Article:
Unit test server/client program

My project is of client/server type. The client side is using Java and the server side is using C. It uses socket to send data via packets to the clients. Clients communicating to server with the same way: using socket.

We are told to do "unit test" on each sides. For my server side, I have to test my C code. The problem is that if I don't modify the code, it will try to connect to the client therefore it is no longer a "unit test" but some kind of intergration test.

1. Hard code the "send" and "receive" packet part of the code, use printf or use debugging mode ( gdb ) to confirm "send" and "receive" data step by step.

This is very time consuming, we have to do the same thing with all the codes, and we have to remove test code after unit test is finished.

I think there must be more effective ways to do "unit test" with my case, and "unit test" in general client/server model.

Please share your opinions how to test such kind of code ( unit test ).

TIA
I am thinking of a new way to test my C code, without connecting to the client side ( so it will be independent to the Java programs ). So far, only one idea pops up in my mind:
ksv9xAsked:
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Infinity08Commented:
Properly testing always takes time - there's no quick-and-easy solution.

To do unit testing, you indeed have to test both applications separately. Take the server side, and send it a known good message, and see what happens (the "see" part can be achieved by adding printf() statements in the code, by using a debugger, etc.).
Once the server is tested, and works correctly, you can do the same thing with the client.

I'm not sure I understand what the problem is you have with this. Can you tell me what exactly you don't understand and/or don't like ?
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Kent OlsenData Warehouse Architect / DBACommented:

Hi ksv9x,

Whenever possible, I always test client/server applications by running my own version of the server on my desktop machine.  If the server is host specific (like AIX, HP-UX, TRU64, etc.) there are other, often insurmountable, challenges.  But even then, it's often possible to "borrow" a test system to run the server.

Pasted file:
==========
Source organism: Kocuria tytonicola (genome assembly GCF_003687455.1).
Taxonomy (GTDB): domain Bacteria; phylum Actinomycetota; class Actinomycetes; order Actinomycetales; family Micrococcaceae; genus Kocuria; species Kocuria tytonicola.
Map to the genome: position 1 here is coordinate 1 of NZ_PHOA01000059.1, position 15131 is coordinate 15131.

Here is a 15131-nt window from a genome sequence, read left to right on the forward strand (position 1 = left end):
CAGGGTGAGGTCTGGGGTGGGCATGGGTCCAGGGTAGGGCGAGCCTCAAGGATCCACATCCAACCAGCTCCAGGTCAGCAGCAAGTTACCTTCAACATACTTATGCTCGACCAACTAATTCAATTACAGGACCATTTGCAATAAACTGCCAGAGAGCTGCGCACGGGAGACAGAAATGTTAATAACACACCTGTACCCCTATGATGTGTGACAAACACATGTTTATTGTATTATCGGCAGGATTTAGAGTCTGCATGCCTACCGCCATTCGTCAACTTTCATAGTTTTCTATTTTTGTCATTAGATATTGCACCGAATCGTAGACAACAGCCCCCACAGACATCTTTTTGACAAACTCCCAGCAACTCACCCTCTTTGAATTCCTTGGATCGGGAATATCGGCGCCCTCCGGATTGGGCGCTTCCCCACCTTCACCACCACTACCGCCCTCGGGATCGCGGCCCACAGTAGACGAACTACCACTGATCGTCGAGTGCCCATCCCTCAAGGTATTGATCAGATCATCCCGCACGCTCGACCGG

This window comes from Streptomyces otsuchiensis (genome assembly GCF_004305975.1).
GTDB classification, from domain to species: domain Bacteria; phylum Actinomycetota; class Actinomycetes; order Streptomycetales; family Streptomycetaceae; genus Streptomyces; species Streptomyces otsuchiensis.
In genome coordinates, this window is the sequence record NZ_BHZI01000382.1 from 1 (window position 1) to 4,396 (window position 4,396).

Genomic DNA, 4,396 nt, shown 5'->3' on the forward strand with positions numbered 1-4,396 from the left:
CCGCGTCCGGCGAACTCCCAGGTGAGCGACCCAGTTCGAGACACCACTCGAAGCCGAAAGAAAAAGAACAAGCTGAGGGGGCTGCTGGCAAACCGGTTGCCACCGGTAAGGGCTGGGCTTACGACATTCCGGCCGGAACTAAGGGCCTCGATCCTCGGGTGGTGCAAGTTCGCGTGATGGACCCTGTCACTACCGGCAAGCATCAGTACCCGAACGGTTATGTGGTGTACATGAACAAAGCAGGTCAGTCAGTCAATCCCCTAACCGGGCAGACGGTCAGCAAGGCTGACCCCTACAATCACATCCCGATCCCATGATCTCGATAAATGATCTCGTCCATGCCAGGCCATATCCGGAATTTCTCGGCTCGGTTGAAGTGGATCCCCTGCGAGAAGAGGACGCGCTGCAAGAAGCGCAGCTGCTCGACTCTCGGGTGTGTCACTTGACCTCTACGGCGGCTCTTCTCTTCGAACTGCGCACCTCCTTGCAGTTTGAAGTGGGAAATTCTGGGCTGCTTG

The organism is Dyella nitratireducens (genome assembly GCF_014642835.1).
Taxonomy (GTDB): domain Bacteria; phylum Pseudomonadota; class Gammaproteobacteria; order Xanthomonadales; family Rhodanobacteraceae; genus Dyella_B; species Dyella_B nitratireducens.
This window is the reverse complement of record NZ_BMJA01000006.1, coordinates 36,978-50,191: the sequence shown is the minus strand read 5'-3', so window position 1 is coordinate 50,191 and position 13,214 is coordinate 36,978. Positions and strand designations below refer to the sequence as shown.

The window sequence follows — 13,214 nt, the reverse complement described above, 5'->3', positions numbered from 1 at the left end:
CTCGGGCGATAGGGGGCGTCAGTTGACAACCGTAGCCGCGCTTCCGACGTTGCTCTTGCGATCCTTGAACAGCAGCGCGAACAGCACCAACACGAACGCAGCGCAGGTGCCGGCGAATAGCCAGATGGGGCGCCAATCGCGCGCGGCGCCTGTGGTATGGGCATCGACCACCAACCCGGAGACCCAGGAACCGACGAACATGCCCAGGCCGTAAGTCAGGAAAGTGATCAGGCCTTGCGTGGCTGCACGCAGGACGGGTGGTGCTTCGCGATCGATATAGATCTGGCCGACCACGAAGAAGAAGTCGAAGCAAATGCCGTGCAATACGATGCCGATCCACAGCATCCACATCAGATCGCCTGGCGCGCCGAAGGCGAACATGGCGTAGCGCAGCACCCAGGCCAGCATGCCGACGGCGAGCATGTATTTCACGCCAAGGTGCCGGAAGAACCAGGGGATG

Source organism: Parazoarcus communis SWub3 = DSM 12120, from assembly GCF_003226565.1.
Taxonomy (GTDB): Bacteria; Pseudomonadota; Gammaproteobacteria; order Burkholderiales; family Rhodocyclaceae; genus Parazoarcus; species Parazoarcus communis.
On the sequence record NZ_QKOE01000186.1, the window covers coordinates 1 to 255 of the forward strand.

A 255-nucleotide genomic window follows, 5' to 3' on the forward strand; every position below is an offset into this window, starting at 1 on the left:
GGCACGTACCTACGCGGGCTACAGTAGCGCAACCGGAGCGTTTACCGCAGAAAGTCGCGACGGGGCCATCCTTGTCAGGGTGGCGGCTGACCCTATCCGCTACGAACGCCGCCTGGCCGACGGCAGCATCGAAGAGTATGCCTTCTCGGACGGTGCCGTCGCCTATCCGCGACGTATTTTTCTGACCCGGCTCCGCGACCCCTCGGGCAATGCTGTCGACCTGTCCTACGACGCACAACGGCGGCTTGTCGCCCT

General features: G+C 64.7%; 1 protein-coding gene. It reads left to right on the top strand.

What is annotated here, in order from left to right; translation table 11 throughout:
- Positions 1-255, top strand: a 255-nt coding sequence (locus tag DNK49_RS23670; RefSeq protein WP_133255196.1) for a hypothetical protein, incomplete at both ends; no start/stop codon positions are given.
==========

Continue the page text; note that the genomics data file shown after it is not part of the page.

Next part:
If it runs on a linux server, Windows Server, etc.  Then it's usually pretty easy to run a copy on my local machine.  The client program will be configured to connect to the desired port on the LOCALHOST (127.0.0.1).


Can you run the server program on your desktop?  What about an R&D or Q/A machine?
Kent
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efnCommented:
The answer depends on what you (or whoever is requiring unit testing) consider the unit(s).

If the unit is the whole server program and you want to test the whole program without the real client program, then my colleagues' advice applies.  You can write a test client program and peek into the server state to see if it is doing the right thing.  Better yet, have your test program collect the server's outputs and check whether they are correct.

If the unit is something smaller, you would approach it differently.  For example, you might have some application module that calls other functions to do input and output.  In production, it calls functions that read from and send to a client over a network, but to test it, you could link it with test modules that supply the input from hard-coded sources rather than a network, and check what is passed to the output functions to see if it is correct.  You should never need to add or remove code.  You should be able to do this just by linking with different selections of modules.  In order for this to work, though, your program has to be designed with multiple separate modules with different functions, not just one big module that does everything.
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ksv9xAuthor Commented:
Infinity08,

Currently I have to do the Unit Test for the server side. So far, when I am still not familiar with the system, what I did is not muture, just use printf() and observe the result printed at the console. The "messages" are string, sent by sockets.

My question is like: Can I test the server side without client one? I think I can, at some level, but having a trivial client that works and sending correct requests to server is one point, so we can use it to test the my server program.

------------------
quote from Infinity08,

Properly testing always takes time - there's no quick-and-easy solution.

To do unit testing, you indeed have to test both applications separately. Take the server side, and send it a known good message, and see what happens (the "see" part can be achieved by adding printf() statements in the code, by using a debugger, etc.).
Once the server is tested, and works correctly, you can do the same thing with the client.